Team Ramrod getting shit done meow!
When Super Troopers was released back in 2001 starring the mostly anonymous members of the Broken Lizard comedy team, it made little more than a ripple amid mediocre reviews and a modest take at the box office. It became a cult favourite on the home market, though, and nowhere was that more apparent than when the crowdfunded sequel met its $2 million goal in 24 hours. Now it’s time for the real challenge of Super Troopers 2 — living up to expectations.
After the original ended with the highway patrolmen working as Spurbury police, the sequel finds all of them having been fired for an incident involving actor Fred Savage. Farva (Kevin Heffernan) is a construction foreman, overseeing Mac (Steve Lemme) and Rabbit (Erik Stolhanske), Thorny (Jay Chandrasekhar) is working as a lumberjack and Foster (Paul Soter) is living with Ursula, who is now the Chief of Police in Spurbury.
A phone call from Captain O’Hagen (Brian Cox) assembles the crew north of the border where he reveals to them that they’ve been given a chance to be policemen again, overseeing the handing over of a section of land in Canada to the U.S. Their job is to work with local law enforcement (read: Mounties) to ensure a seamless transition, though the locals seem none too thrilled with the prospect of becoming Americans.
Further complicating matters, the team uncovers caches of illicit drugs all over what will soon become their jurisdiction. Now O’Hagen, Thorny and the rest must navigate an adversarial relationship with the Mounties, investigate the drug problem and continue preparing for the transfer of Canada’s land to the U.S.
In many ways, Super Troopers 2 is more a collection of skits than a cohesive project. For a lot of films we’d consider that lack of continuity a minus. Here, though, it’s par for the course with plenty of different combinations of characters put in various situations to see what sticks. There are some duds to be sure, but there was also a number of laugh-out-loud moments, and if you enjoyed the first one’s style this is essentially more of the same.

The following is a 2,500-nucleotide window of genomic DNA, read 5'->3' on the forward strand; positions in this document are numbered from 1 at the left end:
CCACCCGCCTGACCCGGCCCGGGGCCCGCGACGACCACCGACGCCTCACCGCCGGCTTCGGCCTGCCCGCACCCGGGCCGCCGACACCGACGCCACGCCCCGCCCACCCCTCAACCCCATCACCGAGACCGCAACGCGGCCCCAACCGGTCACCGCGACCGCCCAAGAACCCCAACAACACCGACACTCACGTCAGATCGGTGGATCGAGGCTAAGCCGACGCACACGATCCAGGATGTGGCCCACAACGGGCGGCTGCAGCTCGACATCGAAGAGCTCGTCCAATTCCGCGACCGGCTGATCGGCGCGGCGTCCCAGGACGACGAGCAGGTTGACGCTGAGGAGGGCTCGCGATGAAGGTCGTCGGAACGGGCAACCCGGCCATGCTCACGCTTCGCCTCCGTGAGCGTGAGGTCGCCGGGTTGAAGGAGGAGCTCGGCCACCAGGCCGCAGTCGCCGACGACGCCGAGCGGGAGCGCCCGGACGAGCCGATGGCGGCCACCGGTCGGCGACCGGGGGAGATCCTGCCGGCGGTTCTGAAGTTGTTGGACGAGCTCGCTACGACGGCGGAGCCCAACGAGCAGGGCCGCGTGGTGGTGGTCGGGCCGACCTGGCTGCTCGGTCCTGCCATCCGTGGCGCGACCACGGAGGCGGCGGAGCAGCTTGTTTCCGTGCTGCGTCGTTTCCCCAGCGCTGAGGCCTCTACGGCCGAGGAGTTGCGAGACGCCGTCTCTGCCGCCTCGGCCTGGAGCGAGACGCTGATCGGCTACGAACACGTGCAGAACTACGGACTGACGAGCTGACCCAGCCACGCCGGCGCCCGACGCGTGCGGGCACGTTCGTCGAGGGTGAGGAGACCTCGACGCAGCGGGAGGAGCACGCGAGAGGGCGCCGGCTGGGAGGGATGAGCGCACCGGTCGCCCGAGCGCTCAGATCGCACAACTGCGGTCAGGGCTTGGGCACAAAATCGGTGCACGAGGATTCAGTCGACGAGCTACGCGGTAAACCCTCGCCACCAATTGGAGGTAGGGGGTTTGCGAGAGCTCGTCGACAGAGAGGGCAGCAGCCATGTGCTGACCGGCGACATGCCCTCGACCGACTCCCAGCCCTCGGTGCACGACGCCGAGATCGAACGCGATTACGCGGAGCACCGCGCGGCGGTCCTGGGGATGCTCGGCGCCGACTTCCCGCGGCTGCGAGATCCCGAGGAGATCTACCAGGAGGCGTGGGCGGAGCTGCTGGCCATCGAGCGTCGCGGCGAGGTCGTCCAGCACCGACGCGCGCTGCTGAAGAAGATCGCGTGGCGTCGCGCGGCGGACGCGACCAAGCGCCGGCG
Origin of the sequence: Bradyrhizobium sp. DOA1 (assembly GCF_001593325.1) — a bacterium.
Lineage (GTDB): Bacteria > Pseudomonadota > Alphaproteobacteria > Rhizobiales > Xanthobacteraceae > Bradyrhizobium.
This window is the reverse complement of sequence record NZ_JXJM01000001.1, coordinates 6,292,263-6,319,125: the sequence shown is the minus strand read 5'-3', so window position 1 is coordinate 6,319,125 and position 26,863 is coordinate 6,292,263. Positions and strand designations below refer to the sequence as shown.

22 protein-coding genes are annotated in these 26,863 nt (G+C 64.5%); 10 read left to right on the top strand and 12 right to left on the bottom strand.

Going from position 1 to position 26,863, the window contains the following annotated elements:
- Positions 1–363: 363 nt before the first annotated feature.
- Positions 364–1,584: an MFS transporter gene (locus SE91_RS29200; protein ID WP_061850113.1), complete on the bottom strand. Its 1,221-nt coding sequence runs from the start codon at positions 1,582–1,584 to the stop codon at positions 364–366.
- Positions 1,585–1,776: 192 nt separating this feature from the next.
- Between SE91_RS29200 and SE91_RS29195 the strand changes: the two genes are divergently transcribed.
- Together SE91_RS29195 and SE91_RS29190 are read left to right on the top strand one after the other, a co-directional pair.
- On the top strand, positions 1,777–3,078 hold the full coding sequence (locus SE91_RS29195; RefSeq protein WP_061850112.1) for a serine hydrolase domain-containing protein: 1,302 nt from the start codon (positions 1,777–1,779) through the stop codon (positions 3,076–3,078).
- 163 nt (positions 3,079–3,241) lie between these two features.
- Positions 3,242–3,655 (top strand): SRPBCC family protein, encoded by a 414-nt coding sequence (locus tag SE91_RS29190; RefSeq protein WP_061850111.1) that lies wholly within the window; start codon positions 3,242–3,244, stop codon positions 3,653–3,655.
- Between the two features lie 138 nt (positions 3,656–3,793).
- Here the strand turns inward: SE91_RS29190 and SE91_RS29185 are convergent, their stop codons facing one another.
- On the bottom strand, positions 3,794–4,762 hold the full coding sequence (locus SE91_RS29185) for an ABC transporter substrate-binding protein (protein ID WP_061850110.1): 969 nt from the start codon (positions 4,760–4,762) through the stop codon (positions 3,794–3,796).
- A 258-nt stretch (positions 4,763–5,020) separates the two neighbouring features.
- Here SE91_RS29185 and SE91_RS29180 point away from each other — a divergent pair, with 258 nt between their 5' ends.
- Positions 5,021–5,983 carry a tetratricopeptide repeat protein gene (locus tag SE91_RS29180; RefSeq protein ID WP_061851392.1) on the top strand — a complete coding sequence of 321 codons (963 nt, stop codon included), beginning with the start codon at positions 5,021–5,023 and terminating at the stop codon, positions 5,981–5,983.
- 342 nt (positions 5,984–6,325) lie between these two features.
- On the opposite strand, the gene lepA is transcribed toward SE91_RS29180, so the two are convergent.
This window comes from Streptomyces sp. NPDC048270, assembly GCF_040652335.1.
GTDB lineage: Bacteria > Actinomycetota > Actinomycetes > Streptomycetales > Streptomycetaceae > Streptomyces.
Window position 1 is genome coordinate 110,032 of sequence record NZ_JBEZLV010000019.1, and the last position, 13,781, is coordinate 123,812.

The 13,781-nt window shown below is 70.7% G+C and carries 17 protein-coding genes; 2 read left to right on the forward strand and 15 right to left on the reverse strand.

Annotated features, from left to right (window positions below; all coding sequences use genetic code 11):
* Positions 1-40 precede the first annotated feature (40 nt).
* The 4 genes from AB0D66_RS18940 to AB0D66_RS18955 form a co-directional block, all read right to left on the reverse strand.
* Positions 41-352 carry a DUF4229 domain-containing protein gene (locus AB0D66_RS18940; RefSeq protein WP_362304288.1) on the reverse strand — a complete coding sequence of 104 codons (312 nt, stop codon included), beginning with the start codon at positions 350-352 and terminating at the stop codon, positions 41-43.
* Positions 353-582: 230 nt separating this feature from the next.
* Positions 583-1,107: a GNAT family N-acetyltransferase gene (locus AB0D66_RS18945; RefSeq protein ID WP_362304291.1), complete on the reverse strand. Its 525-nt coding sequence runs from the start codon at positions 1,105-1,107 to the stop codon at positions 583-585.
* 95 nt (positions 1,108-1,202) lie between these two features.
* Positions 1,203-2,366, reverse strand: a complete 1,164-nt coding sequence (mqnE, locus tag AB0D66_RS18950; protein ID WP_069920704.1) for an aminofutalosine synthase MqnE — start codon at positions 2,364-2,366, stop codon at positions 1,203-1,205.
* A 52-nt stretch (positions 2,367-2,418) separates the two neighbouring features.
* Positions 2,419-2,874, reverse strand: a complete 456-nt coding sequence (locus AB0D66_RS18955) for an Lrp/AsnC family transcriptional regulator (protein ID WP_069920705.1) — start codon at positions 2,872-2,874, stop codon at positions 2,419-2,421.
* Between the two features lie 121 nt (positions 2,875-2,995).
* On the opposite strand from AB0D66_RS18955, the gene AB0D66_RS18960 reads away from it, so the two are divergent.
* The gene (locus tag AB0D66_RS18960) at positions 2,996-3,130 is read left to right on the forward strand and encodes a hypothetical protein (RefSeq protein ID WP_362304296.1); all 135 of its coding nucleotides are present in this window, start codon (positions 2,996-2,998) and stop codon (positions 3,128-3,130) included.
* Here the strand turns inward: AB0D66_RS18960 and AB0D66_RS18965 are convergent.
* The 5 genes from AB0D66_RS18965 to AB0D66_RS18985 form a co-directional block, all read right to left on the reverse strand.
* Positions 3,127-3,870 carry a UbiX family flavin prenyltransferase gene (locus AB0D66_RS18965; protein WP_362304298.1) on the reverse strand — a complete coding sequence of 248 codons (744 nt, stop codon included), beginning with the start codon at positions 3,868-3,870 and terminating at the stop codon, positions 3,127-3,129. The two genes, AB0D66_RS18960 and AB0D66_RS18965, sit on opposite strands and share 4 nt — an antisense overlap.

While not everything holds up from the original — Thorny is given less to do, and O’Hagen seems so much older now — everyone involved seems to be having a good time, and that energy is infectious through the screen. This goes for many of the newcomers as well, including Rabbit’s love interest, Emmanuelle Chriqui, and Paul Walter Hauser as “Canadian Farva.” The star is still American Farva, though, as he remains consistently funny with his tone deaf jerkiness.
There are lots of fun cameos and callbacks to the original, including Jim Gaffigan and Lynda Carter, though we could’ve even gone for a couple more like the German couple and maybe a little nod to Mr. Galikanokus or Johnny Chimpo.
If you’re going into this hoping it’s gonna top the original, odds are you’ll be disappointed. The Mounties, while fun in their own right, are no match for the Spurbury PD as foils, and we don’t see ourselves quoting this one the same way we did with “Littering and…” or the Dimpus Burger “liter of cola” schtick. And how in the hell did we not get a Farva-Dimpus reunion?
On paper, having Rob Lowe play a washed out semi-pro hockey player turned Mayor seems like a good move, but his performance is just off. Even in a film full of bad, stereotypical accents, Lowe’s delivery stands out. We just can’t shake the feeling that he should’ve been funnier.
THE BONUS FEATURES
Super Troopers 2 has a surprisingly entertaining 40-minute “making of” extra that has lots of interviews and bloopers — if you’re a fan of the original it’s worth watching for sure. About 20 minutes of extended/deleted scenes are also on there along with a short Kevin Heffernan promo, both of which are worth a look. It’s a nice collection of bonus material.
Following up a cult hit almost 20 years later was always going to be a difficult task, and while it isn’t as memorable as the original, Super Troopers 2 should sate your appetite for juvenile humour.